Four-year-olds Ivy Ladewig, Ella Svilicic and Amelia Vale unwrap their lunch at Timber Tots Childcare. Picture: Lachie Millard
Four-year-olds Ivy Ladewig, Ella Svilicic and Amelia Vale unwrap their lunch at Timber Tots Childcare. Picture: Lachie Millard

What the kids are learning in kindy today

CHILDREN in child care are being taught how to open a clingwrapped sandwich, rip the top off a yoghurt and peel fruit as schools report pupils are skipping lunch as they struggle to open foods.

Timber Tots Child Care in Brisbane's Camp Hill is rolling out classes for three- and four-year-olds after the local primary school, Norman Park State School, flagged that not all early grade children are competent in independent eating.

"Parents pack lunches and kids rarely have any contact with zip locked bags, clingwrap or fruits that need to be peeled. When they get to school it can be very frustrating for them when they are left wrangling with their tub of yoghurt," Jana Walker, director of Timber Tots Child Care told The Courier-Mail.

"Our classes will teach children how to make a sandwich and how to eat lunch on their laps without spills. We asked the local schools that our children will eventually attend how we could best prepare them. This was one of the areas. We want our children to be well prepared and confident about the school routine," Ms Walker said.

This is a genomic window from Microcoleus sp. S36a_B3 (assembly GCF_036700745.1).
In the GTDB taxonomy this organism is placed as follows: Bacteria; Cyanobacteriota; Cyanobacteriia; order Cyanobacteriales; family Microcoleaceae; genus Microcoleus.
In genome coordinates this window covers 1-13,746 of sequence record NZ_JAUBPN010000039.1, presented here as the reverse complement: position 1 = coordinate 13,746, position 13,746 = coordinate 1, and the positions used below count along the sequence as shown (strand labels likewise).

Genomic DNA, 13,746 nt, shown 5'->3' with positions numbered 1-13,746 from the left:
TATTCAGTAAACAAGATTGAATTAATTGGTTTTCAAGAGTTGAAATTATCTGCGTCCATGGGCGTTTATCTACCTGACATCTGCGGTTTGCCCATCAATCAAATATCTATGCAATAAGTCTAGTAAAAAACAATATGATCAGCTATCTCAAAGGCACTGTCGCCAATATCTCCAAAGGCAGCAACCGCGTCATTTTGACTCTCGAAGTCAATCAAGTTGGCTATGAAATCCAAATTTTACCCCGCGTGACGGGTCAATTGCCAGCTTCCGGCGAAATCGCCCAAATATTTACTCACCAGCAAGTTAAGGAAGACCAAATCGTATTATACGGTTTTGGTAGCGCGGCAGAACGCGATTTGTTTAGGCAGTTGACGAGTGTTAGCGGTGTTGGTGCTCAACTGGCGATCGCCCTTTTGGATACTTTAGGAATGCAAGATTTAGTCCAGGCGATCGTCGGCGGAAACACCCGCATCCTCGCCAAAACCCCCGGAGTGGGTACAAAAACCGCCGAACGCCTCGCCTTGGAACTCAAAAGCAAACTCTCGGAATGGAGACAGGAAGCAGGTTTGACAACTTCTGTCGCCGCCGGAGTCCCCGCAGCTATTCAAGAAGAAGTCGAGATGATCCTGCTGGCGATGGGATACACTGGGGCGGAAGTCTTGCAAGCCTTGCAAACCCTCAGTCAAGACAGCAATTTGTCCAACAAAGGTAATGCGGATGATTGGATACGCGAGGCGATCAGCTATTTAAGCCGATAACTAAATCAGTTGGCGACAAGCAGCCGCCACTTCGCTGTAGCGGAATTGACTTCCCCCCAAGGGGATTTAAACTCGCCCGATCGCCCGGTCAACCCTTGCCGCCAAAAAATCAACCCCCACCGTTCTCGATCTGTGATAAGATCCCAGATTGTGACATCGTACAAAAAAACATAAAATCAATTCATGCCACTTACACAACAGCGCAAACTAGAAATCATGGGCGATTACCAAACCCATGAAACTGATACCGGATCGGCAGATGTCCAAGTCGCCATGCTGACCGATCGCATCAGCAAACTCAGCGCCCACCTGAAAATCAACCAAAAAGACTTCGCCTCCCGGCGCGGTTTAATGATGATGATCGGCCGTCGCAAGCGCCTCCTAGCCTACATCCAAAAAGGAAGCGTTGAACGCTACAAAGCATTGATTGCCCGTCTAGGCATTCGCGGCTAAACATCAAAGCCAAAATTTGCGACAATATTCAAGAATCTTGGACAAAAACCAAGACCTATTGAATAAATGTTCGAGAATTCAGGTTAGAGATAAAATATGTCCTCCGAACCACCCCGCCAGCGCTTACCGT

Accredited dietitian Kate Di Prima warns parents to avoid overwrapping their children's lunches.

"Children have a small window of focus to eat their lunch as they are keen to play with their friends. My advice is to buy a bento-style lunch box with lots of compartments and avoid packaging entirely.

"Peel the oranges or put the sultanas into separate compartments. Zip lock bags are not necessary. Show the child how to open the lunch box and make sure they are competent before starting school," Ms Di Prima said.

"If there is only one teacher for more than 20 pupils then the children must learn to be independent. I hear so many parents worried that their kids are not eating lunch. Keep it simple for them, that's a good start," she said.

News Corp Australia

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